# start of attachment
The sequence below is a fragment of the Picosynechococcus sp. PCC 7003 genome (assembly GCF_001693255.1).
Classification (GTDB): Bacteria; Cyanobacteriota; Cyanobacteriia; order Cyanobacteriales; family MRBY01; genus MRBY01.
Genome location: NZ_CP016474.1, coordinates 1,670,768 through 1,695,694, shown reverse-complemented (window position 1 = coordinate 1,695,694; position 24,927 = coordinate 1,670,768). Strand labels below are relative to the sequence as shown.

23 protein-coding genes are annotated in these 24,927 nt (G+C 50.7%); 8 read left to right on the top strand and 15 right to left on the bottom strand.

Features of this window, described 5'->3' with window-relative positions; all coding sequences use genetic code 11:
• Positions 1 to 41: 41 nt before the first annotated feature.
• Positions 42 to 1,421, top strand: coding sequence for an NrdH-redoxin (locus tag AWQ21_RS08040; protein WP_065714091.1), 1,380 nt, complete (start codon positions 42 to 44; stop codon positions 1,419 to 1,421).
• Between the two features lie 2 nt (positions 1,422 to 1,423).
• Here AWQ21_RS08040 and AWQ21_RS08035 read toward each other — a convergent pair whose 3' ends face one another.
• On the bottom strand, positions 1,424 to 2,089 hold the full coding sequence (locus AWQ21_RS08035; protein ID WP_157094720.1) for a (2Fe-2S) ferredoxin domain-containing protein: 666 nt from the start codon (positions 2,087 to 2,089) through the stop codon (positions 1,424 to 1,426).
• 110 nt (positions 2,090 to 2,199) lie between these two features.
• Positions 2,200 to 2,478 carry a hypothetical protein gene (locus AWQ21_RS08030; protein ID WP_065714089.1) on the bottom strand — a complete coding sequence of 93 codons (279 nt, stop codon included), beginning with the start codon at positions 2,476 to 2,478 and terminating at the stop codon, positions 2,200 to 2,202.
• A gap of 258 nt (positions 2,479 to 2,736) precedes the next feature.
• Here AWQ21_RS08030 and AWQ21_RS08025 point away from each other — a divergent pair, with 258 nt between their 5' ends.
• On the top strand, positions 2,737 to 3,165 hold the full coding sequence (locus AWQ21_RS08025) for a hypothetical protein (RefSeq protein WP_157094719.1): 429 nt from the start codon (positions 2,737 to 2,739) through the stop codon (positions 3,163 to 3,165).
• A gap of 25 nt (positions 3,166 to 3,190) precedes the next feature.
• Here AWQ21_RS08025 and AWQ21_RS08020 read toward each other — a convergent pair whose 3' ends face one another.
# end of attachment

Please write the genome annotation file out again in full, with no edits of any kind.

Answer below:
The sequence below is a fragment of the Picosynechococcus sp. PCC 7003 genome (assembly GCF_001693255.1).
Classification (GTDB): Bacteria; Cyanobacteriota; Cyanobacteriia; order Cyanobacteriales; family MRBY01; genus MRBY01.
Genome location: NZ_CP016474.1, coordinates 1,670,768 through 1,695,694, shown reverse-complemented (window position 1 = coordinate 1,695,694; position 24,927 = coordinate 1,670,768). Strand labels below are relative to the sequence as shown.

23 protein-coding genes are annotated in these 24,927 nt (G+C 50.7%); 8 read left to right on the top strand and 15 right to left on the bottom strand.

Features of this window, described 5'->3' with window-relative positions; all coding sequences use genetic code 11:
• Positions 1 to 41: 41 nt before the first annotated feature.
• Positions 42 to 1,421, top strand: coding sequence for an NrdH-redoxin (locus tag AWQ21_RS08040; protein WP_065714091.1), 1,380 nt, complete (start codon positions 42 to 44; stop codon positions 1,419 to 1,421).
• Between the two features lie 2 nt (positions 1,422 to 1,423).
• Here AWQ21_RS08040 and AWQ21_RS08035 read toward each other — a convergent pair whose 3' ends face one another.
• On the bottom strand, positions 1,424 to 2,089 hold the full coding sequence (locus AWQ21_RS08035; protein ID WP_157094720.1) for a (2Fe-2S) ferredoxin domain-containing protein: 666 nt from the start codon (positions 2,087 to 2,089) through the stop codon (positions 1,424 to 1,426).
• 110 nt (positions 2,090 to 2,199) lie between these two features.
• Positions 2,200 to 2,478 carry a hypothetical protein gene (locus AWQ21_RS08030; protein ID WP_065714089.1) on the bottom strand — a complete coding sequence of 93 codons (279 nt, stop codon included), beginning with the start codon at positions 2,476 to 2,478 and terminating at the stop codon, positions 2,200 to 2,202.
• A gap of 258 nt (positions 2,479 to 2,736) precedes the next feature.
• Here AWQ21_RS08030 and AWQ21_RS08025 point away from each other — a divergent pair, with 258 nt between their 5' ends.
• On the top strand, positions 2,737 to 3,165 hold the full coding sequence (locus AWQ21_RS08025) for a hypothetical protein (RefSeq protein WP_157094719.1): 429 nt from the start codon (positions 2,737 to 2,739) through the stop codon (positions 3,163 to 3,165).
• A gap of 25 nt (positions 3,166 to 3,190) precedes the next feature.
• Here AWQ21_RS08025 and AWQ21_RS08020 read toward each other — a convergent pair whose 3' ends face one another.